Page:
Food

Beef noodles of Seremban style

7/04/2010 Metzelder Siow 0 Comments

A nice bowl of beef noodles, Seremban style (The Malaysian Insider)

By Eu Hooi Khaw

A delicious bowl of Seremban beef noodles... with everything in it

SEREMBAN, May 29 — Years ago I had a taste of the famous Seremban beef noodles at the Pasar Besar Seremban and wondered what the fuss was all about. The beef tasted dry and tough, the sauce thick and starchy. The smell and dirty surroundings of the market did not help matters.

I have since had a more pleasant experience in a pleasant, modern restaurant in the heart of Seremban. Yee Kee Seremban Beef Noodles has been around for about two years, though the history of the original restaurant in Temiang dates back to the 1930s when Poon Yee from Dai Dong Po Village in the county of Ding’an, Hainan, started it.

The beef balls are bouncy, just perfect

The village where he came from was famous for its beef noodles, and the recipe has been passed down through three generations. Pickled cabbage, fried peanuts, beef jerky and sesame are the prerequisite ingredients of these noodles, which is topped with a dark, slightly starchy sauce. You could also have them in soup.

We were there at 8am and the restaurant was already filling with people having breakfast. I ordered the noodles with everything in it — beef, tendon and tripe. The noodles are “lai fun” — firm and smooth — and there was of course the harm choy and peanuts, with the sauce to toss the noodles in. There was a subtle taste of spices like star anise in the tender beef; the sauce was thankfully not sweet. The tendons had been so well braised they practically melted in the mouth. I also liked the crunchy, spiky tripe in it.

We also ordered a bowl of beef balls. They did not disappoint — they were nicely bouncy.

The restaurant also serves some new-style noodle dishes like Bittergourd Chicken Noodles and Beetroot Chicken Noodles (if you can’t eat beef), Chicken Tomyam, Beef Tomyam and Seafood Noodles. Everything seemed to be priced at RM5.50.

You could also order a set of pulut rice with beef jerky, which together with ice lemon tea and guilingao is just RM10.80. There is Beef Ribs Rice and Beef Jerky Rice on the menu too, as well as Beef Spaghetti and Chicken Porridge too.

The shop serves very good Hainanese kopi-oh and I would have loved to stay longer but for a date with some handsome Boer goats in a farm in Jempol.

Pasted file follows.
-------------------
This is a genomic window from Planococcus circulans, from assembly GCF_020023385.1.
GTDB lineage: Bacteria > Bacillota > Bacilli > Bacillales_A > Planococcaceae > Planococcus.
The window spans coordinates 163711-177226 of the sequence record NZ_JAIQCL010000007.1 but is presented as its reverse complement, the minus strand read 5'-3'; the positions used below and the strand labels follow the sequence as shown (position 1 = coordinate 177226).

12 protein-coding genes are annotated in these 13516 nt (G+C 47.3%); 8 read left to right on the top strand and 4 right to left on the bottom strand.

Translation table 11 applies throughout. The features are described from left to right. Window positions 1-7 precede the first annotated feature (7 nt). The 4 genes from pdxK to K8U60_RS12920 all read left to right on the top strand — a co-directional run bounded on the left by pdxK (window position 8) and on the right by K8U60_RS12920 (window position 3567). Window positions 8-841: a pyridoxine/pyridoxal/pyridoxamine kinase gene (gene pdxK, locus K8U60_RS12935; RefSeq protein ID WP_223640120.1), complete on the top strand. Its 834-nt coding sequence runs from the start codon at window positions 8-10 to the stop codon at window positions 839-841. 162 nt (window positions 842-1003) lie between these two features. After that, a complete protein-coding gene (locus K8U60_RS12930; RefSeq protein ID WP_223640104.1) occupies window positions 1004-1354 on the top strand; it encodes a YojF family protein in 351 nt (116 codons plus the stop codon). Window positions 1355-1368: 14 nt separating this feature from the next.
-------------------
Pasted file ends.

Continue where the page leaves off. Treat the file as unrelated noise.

Glorious Indian apam at Bidara Restaurant across the road from Yee Kee... a must-try.

Still, our instincts guided us across the road where we spotted a man making Indian apam at the Bidara Restaurant. These were superb apam, with a thick moist centre and crispy edges. We simply had to pack some to eat on the bus. If you are fond of Indian sweets, here is also the place to get them.

We came back to have dinner in Seremban at the Empayar Seremban Siew Pow, which has a cavernous restaurant inside where they feed hordes of tourists at a very low price. We paid just RM12 each (in a table of 10) for a meal of rice with seven dishes, prawns and fish included. It was pretty decent food.

Tourists also come here to buy the siew pow, pineapple tarts, Portuguese egg tarts and even the Penang-style Tambun biscuits, among other things.

Yee Kee Seremban Beef Noodles is located at 32 Jalan Dato Lee Fong Yee, 70000 Seremban, Tel: 06-763-2069, 012-698-7315 (Ivan Lau). It is open from 9am to 9pm from Monday to Saturday, and 8.30am to 6pm on Sunday.

Empayar Siew Pow is located at LG1-57 Tingkat Bawah Tanah, Pasar Besar Negeri Sembilan, Jalan Besar TBK 4, Taman Bukit Kepayang. Tel: 06-601-6308.

Yee Kee is clean and well-lit... a far cry from my first dingy introduction to Seremban beef noodles in the market.


Metzelder says: I personally have not try Yee Kee beef noodles before, but Sin Yee Kee at Pasar Seremban is not bad choice for me.

A bowl of that beef noodles will fetch you around RM5 and my mum more prefer Soong Kee at Petaling Street.

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